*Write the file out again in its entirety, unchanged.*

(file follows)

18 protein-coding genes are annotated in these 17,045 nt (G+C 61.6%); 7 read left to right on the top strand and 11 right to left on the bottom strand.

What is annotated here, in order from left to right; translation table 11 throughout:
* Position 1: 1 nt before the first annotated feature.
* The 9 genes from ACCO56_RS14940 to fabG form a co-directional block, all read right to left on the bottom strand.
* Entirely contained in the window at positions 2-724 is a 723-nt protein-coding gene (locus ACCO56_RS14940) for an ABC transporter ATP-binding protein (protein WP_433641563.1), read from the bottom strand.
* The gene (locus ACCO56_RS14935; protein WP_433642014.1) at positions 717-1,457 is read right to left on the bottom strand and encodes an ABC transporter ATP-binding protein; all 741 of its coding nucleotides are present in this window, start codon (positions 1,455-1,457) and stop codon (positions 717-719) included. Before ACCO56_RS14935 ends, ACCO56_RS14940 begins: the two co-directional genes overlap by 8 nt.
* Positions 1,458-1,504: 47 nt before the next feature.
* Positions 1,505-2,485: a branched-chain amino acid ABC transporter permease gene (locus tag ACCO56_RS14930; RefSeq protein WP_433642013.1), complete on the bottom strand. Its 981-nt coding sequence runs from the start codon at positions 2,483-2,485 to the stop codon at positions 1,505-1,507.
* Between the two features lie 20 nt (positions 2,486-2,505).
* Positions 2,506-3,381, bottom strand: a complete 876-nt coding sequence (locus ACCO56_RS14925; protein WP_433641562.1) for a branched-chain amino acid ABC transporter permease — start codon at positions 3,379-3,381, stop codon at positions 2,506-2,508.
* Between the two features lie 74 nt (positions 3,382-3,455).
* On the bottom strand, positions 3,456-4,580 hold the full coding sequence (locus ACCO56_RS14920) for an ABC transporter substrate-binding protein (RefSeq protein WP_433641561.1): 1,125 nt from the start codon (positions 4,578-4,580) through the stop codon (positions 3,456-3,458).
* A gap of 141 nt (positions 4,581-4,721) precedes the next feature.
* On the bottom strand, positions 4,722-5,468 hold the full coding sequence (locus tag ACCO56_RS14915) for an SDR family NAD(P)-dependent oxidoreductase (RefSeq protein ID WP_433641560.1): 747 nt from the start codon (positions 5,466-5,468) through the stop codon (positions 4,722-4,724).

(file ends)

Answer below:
18 protein-coding genes are annotated in these 17,045 nt (G+C 61.6%); 7 read left to right on the top strand and 11 right to left on the bottom strand.

What is annotated here, in order from left to right; translation table 11 throughout:
* Position 1: 1 nt before the first annotated feature.
* The 9 genes from ACCO56_RS14940 to fabG form a co-directional block, all read right to left on the bottom strand.
* Entirely contained in the window at positions 2-724 is a 723-nt protein-coding gene (locus ACCO56_RS14940) for an ABC transporter ATP-binding protein (protein WP_433641563.1), read from the bottom strand.
* The gene (locus ACCO56_RS14935; protein WP_433642014.1) at positions 717-1,457 is read right to left on the bottom strand and encodes an ABC transporter ATP-binding protein; all 741 of its coding nucleotides are present in this window, start codon (positions 1,455-1,457) and stop codon (positions 717-719) included. Before ACCO56_RS14935 ends, ACCO56_RS14940 begins: the two co-directional genes overlap by 8 nt.
* Positions 1,458-1,504: 47 nt before the next feature.
* Positions 1,505-2,485: a branched-chain amino acid ABC transporter permease gene (locus tag ACCO56_RS14930; RefSeq protein WP_433642013.1), complete on the bottom strand. Its 981-nt coding sequence runs from the start codon at positions 2,483-2,485 to the stop codon at positions 1,505-1,507.
* Between the two features lie 20 nt (positions 2,486-2,505).
* Positions 2,506-3,381, bottom strand: a complete 876-nt coding sequence (locus ACCO56_RS14925; protein WP_433641562.1) for a branched-chain amino acid ABC transporter permease — start codon at positions 3,379-3,381, stop codon at positions 2,506-2,508.
* Between the two features lie 74 nt (positions 3,382-3,455).
* On the bottom strand, positions 3,456-4,580 hold the full coding sequence (locus ACCO56_RS14920) for an ABC transporter substrate-binding protein (RefSeq protein WP_433641561.1): 1,125 nt from the start codon (positions 4,578-4,580) through the stop codon (positions 3,456-3,458).
* A gap of 141 nt (positions 4,581-4,721) precedes the next feature.
* On the bottom strand, positions 4,722-5,468 hold the full coding sequence (locus tag ACCO56_RS14915) for an SDR family NAD(P)-dependent oxidoreductase (RefSeq protein ID WP_433641560.1): 747 nt from the start codon (positions 5,466-5,468) through the stop codon (positions 4,722-4,724).